The Face on the Milk Carton (Janie Johnson #1)
Author: Caroline B. Cooney
Rated A for an anxiety-driven thriller that runs amuck.
Inside, her mind spun. It was like having a color wheel for a brain. When it slowed down, things were separate, like primary colors:
I have a mother and father…I have a childhood…I was not kidnapped…kidnapping means bad people…I don’t know any bad people…therefore I am making this up.
Janie was just a typical teenager. And then she saw her photo on the back of a milk carton. Her life begins to take a downward spiral as she tries to discover the truth about herself. Distorted memories plague her. If the people who raised her aren’t her parents, who are they? Unfortunately, the more she learns the more she wishes she’d never seen the picture at all. But it’s too late.
This is a book from my bookish resolution.
Imagine how startling and scary it would be to see your photo on a missing persons poster. That’s what happened to Janie. Granted this book takes place when missing children were put on milk cartons. The more she dug in her heels about this the more she wished she hadn’t. She was learning how to drive. She was finally dating the cute boy next door.
This book is definitely one of those that was a part of the English curriculum when my brother was in school. I know a couple people I knew back in middle school had to read this too. I figured it’s one I could knock out to say I read it. I didn’t expect to be anything special, but it was pretty good. There were several moments that had me holding on until the end. Since this was a quick read, that was okay.
Janie has quite a lush life with such sweet and doting parents. It’s quiet the dream. When it turned into a nightmare that had her clamoring for answers the book got intense. From searching for a birth certificate to uncovering dark secrets in the attic and taking a road trip. Janie’s journey was a neurotic one. Cooney took on all of the scary emotions that come with searching and discovering one’s identity and added trauma on top like it was a cherry.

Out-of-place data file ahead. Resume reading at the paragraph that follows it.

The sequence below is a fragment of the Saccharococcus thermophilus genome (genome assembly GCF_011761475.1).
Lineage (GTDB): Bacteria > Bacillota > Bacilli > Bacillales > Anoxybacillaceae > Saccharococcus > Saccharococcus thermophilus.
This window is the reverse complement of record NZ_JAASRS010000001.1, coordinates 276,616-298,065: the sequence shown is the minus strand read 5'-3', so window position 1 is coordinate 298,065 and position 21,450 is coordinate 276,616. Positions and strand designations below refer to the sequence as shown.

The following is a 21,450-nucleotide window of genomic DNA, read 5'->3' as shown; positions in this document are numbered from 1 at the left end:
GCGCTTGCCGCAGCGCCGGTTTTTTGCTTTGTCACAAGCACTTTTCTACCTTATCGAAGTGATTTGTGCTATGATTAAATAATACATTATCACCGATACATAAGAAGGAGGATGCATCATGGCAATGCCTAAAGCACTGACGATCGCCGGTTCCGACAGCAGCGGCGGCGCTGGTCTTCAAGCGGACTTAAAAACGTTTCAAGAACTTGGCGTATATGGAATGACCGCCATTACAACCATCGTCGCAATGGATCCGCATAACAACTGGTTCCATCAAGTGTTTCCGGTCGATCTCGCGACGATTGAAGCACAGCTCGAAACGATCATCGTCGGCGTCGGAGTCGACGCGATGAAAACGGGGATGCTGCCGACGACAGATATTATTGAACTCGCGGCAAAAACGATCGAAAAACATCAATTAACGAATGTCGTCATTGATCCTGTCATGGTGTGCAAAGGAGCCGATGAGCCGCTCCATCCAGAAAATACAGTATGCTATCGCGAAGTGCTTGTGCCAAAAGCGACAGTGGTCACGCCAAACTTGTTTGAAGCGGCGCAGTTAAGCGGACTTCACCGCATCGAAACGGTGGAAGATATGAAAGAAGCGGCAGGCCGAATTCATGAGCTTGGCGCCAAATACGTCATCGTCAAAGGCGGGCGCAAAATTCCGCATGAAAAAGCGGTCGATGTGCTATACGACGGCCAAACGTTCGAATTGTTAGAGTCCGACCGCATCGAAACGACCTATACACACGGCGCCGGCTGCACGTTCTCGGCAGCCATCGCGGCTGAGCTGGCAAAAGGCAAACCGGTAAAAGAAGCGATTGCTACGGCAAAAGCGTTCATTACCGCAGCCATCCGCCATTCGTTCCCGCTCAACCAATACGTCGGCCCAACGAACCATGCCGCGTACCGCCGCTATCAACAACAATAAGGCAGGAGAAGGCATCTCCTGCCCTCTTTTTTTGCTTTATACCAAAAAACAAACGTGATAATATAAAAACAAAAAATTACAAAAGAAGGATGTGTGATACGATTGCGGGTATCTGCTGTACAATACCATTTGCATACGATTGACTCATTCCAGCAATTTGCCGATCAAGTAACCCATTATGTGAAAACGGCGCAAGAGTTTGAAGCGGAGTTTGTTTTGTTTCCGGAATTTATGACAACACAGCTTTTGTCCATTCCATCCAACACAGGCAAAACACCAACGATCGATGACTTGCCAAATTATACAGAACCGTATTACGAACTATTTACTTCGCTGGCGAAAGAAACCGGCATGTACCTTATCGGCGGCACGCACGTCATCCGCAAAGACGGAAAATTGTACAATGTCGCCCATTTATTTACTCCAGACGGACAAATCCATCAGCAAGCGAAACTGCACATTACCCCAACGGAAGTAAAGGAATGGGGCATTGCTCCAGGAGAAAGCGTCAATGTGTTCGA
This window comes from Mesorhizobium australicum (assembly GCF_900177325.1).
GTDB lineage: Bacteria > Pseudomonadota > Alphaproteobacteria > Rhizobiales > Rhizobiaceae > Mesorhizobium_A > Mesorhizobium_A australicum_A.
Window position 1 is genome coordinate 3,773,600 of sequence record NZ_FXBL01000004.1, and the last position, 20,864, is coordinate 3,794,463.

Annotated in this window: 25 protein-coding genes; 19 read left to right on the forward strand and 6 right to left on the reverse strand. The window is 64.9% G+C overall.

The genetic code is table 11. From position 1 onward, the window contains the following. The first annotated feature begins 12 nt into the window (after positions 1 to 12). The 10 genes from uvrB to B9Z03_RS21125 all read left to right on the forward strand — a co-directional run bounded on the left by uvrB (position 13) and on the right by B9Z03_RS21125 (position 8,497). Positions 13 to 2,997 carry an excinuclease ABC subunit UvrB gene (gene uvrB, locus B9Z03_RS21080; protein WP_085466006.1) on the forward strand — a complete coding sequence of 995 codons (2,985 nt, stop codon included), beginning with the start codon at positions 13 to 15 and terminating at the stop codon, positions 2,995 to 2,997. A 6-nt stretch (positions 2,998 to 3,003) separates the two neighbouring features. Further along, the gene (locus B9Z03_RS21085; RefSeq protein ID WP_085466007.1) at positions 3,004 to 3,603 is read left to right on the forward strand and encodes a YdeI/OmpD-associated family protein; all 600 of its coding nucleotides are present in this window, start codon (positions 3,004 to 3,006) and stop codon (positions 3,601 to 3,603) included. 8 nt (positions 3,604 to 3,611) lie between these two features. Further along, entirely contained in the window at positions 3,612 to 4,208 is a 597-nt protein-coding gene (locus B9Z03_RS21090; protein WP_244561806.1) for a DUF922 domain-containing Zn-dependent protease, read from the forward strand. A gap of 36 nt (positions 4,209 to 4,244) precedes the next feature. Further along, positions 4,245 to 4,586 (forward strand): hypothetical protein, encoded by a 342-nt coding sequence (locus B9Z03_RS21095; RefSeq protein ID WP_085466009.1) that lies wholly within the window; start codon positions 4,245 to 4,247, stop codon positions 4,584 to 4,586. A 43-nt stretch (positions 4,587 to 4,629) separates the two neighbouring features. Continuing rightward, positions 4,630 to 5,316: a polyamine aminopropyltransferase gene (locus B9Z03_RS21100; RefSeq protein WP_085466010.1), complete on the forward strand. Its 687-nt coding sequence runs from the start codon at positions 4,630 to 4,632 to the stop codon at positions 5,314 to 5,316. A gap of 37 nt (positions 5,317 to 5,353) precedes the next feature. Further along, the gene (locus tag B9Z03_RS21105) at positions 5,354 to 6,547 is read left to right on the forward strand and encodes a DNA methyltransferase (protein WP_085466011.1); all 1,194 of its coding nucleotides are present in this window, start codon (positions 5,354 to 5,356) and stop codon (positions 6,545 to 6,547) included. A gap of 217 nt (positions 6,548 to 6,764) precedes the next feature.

What makes this book so scary is that this could happen and has. It’s not unrealistic. It’s also what made this so heartbreaking. Many lives were shattered by the end. So, I couldn’t blame Janie for going off the deep end. Everything she knew wasn’t a lie, but it wasn’t a truth either. It was a mess that left her questioning everything.
I did get a giggle out of Hare Krishna being called a cult in the book. For what I’ve researched—just to be sure I had my facts straight since I’d studied this a long time ago—Hare Krishna is a part of Hindu religion. Those who devote themselves to it believe that humans live a countless eternity through reincarnation and take the laws of karma into account for how one comes back in the next life. Honestly, that’s not too shabby and almost beautiful. There’s a lot of dedication that needs to be made to this however. But yes, this was called out as a cult in the book and I couldn’t stop the eruption of giggles.
This was a good but quick read. I won’t say it’s a favorite, but I don’t regret the time that went into this. I have a couple of the others in this series and will continue to see how Janie’s story unravels. Though mystery doesn’t capture me, I am enjoying what a thriller this is. Cooney did a masterful job of garnering the terror of kidnapping and the destruction of lives, but also left that little spark of healing like this was Pandora’s Box. Quite impressive.
“I know you’re sick of school, but claiming to be kidnapped is going a little too far, Janie.” (Sarah-Charlotte to Janie, p. 11)
“A silence as long as some lives.” (p. 80)
“You know what would be exciting now? Dinner. I am absolutely starving. Nothing builds an appetite like trauma.” (Mr. Johnson, p. 88)
More to come soon…
Song Today? It Doesn’t Matter by Alison Krauss & Union Station.
Thoughts? Let’s chat in the comments below!
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